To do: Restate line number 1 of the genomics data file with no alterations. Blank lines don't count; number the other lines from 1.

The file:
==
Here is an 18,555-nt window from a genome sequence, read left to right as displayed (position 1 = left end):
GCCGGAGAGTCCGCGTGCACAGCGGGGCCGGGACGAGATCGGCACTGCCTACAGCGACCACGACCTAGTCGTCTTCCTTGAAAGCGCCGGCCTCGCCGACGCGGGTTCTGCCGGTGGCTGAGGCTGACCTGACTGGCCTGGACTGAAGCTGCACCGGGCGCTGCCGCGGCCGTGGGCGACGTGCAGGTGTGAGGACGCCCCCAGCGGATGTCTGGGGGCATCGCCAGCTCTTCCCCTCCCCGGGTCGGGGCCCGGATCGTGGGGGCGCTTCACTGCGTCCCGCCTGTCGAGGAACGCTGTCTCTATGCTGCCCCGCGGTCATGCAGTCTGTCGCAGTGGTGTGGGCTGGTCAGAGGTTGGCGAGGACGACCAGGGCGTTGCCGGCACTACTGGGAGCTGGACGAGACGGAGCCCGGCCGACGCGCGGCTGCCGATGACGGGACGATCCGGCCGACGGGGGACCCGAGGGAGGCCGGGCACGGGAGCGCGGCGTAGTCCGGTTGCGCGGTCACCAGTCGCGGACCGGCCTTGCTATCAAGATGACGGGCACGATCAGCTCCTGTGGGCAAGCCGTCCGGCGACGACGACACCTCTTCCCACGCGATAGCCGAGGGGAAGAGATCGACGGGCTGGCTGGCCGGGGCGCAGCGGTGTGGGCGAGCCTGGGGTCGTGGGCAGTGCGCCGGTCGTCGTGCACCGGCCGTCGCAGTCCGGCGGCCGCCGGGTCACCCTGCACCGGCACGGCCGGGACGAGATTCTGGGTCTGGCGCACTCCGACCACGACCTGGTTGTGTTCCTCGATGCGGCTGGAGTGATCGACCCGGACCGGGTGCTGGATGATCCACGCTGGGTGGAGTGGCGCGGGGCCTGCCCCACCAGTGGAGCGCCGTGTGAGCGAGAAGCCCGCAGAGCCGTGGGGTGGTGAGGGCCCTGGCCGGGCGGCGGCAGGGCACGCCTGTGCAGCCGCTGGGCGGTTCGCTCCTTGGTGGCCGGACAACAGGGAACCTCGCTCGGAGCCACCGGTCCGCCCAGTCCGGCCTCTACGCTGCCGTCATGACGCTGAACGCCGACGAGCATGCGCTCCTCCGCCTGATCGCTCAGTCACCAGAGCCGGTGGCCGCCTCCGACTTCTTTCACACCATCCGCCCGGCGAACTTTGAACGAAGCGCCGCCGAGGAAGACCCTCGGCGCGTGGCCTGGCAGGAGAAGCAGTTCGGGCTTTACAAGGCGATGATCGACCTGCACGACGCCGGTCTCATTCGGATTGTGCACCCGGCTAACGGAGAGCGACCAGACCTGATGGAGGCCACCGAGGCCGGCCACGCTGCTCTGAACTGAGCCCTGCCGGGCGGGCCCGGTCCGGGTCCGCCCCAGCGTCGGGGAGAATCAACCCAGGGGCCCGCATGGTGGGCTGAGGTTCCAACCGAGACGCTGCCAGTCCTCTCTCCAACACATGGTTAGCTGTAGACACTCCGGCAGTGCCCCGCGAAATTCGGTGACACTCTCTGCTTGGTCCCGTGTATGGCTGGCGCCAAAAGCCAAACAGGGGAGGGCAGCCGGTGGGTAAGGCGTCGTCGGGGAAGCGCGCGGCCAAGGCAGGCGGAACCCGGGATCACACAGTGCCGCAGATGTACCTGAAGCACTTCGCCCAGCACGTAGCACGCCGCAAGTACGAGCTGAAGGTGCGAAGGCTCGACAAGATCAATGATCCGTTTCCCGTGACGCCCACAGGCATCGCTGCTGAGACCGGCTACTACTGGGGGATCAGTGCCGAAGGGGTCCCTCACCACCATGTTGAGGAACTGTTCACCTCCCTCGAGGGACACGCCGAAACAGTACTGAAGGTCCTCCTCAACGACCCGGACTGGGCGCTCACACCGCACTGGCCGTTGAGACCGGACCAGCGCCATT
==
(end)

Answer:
Here is an 18,555-nt window from a genome sequence, read left to right as displayed (position 1 = left end):